Unfortunately, there is no event raised that you can handle whenever a process is killed.
You can think of killing a process like cutting off the power to the computer—no matter what code you have designed to run on system shutdown, if the computer doesn't shut down gracefully or properly, that code is not going to run.
When you kill a process using Task Manager, it calls the Win32
TerminateProcess function, which unconditionally forces the process (including all of its owned threads) to exit. The execution of all threads/processes is halted, and all pending I/O requests are canceled. Your program is effectively dead. The
TerminateProcess function does not invoke the shutdown sequence provided by the CLR, so your managed app would not even have any idea that is was being shut down.
You suggest that you're concerned about disposing objects whenever your application's process is terminated, but there are a couple of things worth pointing out here:
Always strive to minimize the amount of damage that could be done. Dispose of your objects as early as possible, whenever you are finished with them. Don't wait until later. At any given time, when your program's process is terminated, you should only be keeping the bare minimum number of objects around, which will leave fewer possibilities for leaks.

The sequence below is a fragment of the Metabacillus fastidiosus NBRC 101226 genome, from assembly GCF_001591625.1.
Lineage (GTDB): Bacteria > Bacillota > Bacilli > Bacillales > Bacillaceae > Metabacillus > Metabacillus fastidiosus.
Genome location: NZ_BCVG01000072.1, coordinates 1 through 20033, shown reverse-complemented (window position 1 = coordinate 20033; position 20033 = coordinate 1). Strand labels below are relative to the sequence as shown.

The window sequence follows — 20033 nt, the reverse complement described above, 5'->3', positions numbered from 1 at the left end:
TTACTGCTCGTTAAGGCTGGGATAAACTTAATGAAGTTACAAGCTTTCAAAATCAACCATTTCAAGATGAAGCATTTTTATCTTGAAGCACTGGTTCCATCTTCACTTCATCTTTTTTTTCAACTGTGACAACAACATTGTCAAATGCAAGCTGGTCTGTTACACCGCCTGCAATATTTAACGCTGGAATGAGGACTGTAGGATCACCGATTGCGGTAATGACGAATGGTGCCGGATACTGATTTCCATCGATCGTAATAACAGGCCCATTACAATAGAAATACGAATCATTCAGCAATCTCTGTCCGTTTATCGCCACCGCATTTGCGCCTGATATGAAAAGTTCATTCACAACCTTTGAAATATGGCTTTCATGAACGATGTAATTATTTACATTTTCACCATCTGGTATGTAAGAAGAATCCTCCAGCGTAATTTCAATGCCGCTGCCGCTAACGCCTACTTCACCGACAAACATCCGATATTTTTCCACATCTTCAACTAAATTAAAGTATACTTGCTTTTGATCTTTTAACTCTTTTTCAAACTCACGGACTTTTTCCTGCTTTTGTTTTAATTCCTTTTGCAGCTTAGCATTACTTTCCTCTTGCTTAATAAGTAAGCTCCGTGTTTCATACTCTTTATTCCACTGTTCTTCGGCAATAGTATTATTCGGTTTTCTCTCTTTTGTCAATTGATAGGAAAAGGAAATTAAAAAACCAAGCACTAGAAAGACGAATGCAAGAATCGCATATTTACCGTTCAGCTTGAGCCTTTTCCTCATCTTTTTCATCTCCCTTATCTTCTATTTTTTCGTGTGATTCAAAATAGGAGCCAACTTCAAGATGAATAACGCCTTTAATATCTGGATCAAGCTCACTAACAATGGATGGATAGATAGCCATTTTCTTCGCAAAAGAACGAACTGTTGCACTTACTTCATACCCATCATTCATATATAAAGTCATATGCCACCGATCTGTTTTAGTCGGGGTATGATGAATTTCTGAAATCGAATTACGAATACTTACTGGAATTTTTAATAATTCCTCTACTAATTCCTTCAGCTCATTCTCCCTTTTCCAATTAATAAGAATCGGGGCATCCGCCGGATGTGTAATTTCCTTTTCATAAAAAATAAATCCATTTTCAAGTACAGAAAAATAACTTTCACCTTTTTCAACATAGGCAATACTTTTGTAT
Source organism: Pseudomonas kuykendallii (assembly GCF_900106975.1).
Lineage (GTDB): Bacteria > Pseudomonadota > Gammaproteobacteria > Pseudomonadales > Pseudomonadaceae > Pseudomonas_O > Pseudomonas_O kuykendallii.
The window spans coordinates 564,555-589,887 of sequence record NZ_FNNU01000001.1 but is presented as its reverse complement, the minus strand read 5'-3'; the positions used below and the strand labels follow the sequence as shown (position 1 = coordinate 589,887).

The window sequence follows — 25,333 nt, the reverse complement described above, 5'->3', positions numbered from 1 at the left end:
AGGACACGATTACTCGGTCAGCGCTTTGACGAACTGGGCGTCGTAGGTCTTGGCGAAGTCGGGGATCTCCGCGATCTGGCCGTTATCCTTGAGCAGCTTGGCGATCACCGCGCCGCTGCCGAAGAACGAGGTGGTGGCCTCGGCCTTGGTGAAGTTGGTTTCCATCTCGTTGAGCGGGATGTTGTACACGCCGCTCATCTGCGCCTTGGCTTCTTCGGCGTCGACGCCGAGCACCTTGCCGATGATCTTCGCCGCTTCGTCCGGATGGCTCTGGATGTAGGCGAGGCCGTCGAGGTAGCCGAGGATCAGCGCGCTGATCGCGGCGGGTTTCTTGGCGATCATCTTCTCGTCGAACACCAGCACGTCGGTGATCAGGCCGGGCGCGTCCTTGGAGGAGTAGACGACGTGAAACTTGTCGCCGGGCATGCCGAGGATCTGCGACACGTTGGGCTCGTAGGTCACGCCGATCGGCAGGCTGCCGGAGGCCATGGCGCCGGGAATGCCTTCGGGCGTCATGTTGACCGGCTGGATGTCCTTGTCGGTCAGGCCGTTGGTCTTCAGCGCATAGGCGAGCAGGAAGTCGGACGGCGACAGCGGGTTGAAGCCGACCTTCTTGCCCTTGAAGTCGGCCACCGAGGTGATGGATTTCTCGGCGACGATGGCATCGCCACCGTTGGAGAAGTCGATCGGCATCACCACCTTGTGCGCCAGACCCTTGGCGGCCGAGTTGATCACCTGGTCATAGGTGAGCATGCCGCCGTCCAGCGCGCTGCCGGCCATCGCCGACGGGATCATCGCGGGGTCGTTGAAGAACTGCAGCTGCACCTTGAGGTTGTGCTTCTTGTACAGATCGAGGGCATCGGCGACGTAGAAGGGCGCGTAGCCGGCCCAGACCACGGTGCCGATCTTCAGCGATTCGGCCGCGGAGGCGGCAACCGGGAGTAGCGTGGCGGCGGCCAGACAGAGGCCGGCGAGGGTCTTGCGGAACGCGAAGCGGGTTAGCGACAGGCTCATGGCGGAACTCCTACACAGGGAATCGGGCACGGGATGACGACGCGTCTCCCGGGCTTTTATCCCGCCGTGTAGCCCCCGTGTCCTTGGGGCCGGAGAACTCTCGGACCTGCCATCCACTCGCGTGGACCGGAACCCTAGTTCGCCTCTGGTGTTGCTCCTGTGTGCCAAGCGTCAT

The operating system will generally clean up and free most of these resources (i.e., handles, etc.) upon termination.
Finally, it should go without saying that process termination in this way is truly an exceptional condition—even if some resources leak, that's to be expected. You're not supposed to shut an app down this way any more than you're supposed to kill necessary Windows system processes (even though you can when running as an Administrator).
If this is your regular plan to shut down your console application, you need to find another plan.